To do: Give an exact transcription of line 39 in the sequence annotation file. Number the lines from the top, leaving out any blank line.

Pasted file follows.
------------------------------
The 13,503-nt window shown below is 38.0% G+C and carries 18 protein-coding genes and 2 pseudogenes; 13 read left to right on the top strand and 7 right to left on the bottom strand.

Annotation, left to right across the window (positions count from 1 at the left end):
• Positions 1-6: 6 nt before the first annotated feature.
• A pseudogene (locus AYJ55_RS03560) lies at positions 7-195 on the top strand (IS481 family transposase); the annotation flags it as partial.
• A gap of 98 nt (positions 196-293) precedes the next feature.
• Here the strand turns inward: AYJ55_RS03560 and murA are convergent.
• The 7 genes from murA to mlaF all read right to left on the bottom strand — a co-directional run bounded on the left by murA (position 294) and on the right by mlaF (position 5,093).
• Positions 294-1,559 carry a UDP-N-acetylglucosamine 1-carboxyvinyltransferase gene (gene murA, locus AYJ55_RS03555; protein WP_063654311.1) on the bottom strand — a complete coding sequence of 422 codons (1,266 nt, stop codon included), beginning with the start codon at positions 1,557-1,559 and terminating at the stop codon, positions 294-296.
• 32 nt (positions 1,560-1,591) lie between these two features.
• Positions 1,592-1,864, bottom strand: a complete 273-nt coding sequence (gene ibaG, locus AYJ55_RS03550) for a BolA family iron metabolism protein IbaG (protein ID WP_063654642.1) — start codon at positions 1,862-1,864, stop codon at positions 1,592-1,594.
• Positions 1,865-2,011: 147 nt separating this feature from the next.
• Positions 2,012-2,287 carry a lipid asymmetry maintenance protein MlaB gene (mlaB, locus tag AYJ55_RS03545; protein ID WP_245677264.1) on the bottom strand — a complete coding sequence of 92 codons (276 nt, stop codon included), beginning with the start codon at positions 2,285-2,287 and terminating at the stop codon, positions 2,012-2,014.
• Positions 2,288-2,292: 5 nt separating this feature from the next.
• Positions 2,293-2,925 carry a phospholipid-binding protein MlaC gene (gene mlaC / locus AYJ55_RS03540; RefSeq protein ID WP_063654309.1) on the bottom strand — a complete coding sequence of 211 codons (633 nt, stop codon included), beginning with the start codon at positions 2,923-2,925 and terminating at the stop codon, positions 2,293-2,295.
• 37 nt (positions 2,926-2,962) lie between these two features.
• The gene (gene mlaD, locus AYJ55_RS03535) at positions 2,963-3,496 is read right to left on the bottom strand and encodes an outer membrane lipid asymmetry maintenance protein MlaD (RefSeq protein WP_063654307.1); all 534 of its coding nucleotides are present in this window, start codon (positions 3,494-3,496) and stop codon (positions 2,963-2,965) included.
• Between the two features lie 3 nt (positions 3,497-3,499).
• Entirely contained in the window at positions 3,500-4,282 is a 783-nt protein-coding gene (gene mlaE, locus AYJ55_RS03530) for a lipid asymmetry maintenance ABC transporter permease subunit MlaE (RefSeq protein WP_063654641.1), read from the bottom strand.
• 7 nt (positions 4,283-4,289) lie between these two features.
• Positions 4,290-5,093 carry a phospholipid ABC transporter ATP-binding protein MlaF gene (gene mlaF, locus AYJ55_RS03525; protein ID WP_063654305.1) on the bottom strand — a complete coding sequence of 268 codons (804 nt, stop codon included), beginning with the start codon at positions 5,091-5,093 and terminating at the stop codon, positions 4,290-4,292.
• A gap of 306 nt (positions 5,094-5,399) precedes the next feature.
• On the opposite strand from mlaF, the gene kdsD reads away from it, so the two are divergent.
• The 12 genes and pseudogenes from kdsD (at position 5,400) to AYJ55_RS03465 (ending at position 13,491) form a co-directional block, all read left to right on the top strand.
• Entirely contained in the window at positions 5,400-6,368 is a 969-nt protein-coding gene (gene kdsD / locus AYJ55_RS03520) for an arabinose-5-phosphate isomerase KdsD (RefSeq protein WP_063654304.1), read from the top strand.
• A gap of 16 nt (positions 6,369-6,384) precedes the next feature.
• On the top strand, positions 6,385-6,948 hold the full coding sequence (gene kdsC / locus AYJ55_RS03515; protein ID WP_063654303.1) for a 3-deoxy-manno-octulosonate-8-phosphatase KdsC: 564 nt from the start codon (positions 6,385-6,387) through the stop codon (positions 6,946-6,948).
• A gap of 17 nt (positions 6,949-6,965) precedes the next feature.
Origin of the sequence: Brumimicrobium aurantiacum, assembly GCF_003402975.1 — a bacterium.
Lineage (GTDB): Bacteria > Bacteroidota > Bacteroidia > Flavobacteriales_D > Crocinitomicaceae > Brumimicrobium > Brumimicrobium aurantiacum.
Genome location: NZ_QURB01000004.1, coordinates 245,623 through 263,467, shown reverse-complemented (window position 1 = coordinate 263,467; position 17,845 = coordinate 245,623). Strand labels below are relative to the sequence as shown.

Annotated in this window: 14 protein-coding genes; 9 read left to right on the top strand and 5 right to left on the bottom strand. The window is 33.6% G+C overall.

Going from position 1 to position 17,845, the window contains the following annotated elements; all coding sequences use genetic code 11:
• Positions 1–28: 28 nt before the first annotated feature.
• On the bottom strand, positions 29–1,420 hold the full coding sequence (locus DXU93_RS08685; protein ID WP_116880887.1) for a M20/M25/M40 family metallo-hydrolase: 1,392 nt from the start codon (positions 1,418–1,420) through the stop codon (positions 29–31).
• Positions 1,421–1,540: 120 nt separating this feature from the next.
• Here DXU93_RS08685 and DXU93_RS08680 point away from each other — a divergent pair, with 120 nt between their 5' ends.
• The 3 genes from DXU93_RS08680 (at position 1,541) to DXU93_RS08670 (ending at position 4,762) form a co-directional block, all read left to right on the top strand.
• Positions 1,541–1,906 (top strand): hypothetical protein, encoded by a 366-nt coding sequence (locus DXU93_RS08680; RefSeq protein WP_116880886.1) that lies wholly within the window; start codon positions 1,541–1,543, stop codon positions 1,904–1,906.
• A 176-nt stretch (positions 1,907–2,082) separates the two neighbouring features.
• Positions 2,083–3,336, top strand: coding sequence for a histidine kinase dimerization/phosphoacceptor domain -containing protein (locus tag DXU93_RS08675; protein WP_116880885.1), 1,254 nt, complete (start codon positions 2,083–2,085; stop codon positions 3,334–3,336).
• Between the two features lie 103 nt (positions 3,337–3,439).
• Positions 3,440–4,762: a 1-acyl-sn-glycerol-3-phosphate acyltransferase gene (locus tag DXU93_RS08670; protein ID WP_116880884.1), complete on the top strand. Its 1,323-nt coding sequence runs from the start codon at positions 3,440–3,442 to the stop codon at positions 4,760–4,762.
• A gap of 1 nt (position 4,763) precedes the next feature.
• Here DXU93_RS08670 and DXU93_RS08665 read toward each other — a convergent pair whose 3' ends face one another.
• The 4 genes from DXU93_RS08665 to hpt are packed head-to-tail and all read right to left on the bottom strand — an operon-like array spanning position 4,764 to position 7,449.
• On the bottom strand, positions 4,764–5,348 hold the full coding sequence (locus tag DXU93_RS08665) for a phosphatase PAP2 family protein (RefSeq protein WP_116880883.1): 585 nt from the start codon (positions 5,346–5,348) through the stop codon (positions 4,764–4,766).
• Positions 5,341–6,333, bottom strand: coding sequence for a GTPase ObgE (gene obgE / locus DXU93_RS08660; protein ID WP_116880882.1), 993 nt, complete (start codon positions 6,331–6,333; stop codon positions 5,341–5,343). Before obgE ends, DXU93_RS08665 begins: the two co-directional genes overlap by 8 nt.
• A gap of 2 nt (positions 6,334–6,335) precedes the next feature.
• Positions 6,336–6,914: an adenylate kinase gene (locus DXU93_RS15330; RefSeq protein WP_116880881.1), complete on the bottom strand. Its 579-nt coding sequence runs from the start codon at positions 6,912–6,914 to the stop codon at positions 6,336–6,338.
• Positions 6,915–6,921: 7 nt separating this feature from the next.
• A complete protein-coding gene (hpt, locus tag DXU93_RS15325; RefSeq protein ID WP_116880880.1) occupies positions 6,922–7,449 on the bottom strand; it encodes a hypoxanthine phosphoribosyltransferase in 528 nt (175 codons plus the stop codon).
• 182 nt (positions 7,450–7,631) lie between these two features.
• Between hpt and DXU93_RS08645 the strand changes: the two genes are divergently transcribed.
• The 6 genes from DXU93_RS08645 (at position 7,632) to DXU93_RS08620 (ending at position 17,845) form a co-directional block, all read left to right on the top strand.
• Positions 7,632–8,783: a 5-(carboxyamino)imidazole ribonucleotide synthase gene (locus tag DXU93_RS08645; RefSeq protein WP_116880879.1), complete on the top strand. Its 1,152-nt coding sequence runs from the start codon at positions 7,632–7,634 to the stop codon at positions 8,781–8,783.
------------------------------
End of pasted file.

• A 176-nt stretch (positions 1,907–2,082) separates the two neighbouring features.